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Diet & Nutrition

Do we need breakfast or not?

It used to be touted as the most important meal of
the day, but there is new thinking that disagrees.

By Sara Bunny
Whether you like something hearty soon after you wake, consider yourself a 10am nibbler or can't stomach anything more than a cuppa before midday, you will have heard about the benefits of eating a good breakfast.
But with a growing number of experts starting to question the hype, we can't help but wonder if the most important meal of the day is still all it's cracked up to be.

Eating breakfast vs not eating breakfast

In Victorian times, the morning meal reigned supreme, and the message was simple: 'Breakfast like a king and dine like a pauper'. It's a saying that has stuck through the ages, but everything from the Western trend towards widening waistlines to the increasing popularity of intermittent fasting has caused breakfast to come under scrutiny.
In a 2013 study, scientists from New York's Cornell University looked at the overall calorie intake of those who ate a morning meal and those who went without, and found the group who skipped breakfast consumed about 400 fewer calories each day.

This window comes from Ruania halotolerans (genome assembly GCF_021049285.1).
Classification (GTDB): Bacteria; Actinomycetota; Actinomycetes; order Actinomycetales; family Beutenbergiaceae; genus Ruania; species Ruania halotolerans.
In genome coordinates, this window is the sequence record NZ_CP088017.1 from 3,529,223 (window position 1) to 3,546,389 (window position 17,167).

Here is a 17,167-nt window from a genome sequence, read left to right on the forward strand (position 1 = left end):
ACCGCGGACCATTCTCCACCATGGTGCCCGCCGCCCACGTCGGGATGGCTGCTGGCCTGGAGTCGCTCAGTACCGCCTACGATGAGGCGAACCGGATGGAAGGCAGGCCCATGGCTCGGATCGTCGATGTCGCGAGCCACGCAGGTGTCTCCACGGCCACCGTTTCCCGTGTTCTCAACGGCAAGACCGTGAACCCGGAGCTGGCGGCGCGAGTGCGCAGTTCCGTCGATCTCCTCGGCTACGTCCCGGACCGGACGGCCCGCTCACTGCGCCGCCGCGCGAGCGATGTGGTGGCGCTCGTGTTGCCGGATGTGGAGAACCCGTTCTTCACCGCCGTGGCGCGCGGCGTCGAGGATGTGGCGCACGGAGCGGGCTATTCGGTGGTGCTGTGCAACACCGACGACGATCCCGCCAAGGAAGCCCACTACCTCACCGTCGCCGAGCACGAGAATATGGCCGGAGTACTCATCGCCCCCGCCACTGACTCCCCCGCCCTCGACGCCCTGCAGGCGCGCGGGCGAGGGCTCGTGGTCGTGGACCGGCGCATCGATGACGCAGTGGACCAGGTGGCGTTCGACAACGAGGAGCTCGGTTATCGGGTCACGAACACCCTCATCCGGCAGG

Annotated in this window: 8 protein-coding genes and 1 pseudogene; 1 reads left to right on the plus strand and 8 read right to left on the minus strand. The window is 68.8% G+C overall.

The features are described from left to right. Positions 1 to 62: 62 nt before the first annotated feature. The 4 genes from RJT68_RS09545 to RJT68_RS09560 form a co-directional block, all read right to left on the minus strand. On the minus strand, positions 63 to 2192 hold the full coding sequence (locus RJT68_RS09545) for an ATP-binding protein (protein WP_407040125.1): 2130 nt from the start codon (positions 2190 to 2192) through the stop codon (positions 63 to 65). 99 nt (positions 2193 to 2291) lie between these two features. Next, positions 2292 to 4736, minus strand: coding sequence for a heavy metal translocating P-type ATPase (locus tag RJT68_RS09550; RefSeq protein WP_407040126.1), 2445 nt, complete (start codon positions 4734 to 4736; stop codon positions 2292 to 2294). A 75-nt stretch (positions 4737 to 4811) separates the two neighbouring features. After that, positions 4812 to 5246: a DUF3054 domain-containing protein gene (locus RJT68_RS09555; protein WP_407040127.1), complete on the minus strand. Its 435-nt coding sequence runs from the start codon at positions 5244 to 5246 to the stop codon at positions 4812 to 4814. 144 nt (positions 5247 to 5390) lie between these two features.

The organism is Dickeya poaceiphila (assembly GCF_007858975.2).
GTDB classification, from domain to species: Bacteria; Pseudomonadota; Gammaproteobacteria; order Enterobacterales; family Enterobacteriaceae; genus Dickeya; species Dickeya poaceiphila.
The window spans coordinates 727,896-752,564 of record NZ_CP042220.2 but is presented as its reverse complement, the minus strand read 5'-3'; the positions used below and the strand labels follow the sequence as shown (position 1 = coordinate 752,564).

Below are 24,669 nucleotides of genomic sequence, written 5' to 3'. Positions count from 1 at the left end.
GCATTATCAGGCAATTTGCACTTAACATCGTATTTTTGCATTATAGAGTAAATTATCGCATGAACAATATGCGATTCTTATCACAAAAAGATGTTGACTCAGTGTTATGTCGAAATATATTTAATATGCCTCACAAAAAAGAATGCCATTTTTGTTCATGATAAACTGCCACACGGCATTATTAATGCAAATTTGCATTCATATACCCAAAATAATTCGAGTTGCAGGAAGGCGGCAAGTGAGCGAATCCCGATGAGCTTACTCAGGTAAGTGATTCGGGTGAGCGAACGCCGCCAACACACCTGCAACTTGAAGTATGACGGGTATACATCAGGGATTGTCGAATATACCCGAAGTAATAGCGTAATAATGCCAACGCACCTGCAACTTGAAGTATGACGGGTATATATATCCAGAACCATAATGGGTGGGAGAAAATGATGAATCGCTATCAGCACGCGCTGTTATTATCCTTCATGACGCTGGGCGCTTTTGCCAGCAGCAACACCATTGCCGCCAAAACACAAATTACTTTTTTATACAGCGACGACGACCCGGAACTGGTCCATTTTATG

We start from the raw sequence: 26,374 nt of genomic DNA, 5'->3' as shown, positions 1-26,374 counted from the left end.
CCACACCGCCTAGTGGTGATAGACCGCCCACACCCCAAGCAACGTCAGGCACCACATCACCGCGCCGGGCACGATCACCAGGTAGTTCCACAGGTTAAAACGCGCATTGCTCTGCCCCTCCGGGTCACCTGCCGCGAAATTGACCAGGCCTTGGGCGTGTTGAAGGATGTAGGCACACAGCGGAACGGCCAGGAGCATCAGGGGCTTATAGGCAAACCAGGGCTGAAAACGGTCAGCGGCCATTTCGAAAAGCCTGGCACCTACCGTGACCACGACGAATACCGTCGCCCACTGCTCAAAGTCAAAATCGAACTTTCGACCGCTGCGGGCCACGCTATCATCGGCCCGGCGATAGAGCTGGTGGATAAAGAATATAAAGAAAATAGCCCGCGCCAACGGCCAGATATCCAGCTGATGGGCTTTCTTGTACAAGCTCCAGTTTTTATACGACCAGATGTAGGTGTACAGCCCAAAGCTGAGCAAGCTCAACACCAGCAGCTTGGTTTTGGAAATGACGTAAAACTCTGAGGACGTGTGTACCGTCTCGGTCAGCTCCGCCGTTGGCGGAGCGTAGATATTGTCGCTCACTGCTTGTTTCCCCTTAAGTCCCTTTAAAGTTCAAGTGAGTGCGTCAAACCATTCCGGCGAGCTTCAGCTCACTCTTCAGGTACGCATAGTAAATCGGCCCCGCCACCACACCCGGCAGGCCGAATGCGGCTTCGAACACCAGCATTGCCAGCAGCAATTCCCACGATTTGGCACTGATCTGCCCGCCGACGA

In other words, unlike the common belief that those forgoing breakfast will make up the calories later in the day, those who opt out of the morning meal don't eat enough calories throughout the day to make up for breakfast, so their overall calorie intake is lower. Another piece of research, a Canadian health survey involving 12,000 adults, found eating breakfast had no impact, positive or negative, on body mass index (BMI).
Then there's a study from the University of Bath, where scientists investigating the link between breakfast and weight control have said the supposed benefits of the meal are derived from advertising campaigns designed to sell eggs and cereal, rather than solid evidence.
Most of us love breakfast. It's so ingrained in us to like it that we don't want to hear anything bad about our scrambled eggs or our comfortingly familiar bowl of cereal or piece of toast. In a paper published in the American Journal of Clinical Nutrition, researchers noted how nutrition commentators tended to push correlations between skipping breakfast and obesity, even when there were flaws in the reporting of findings.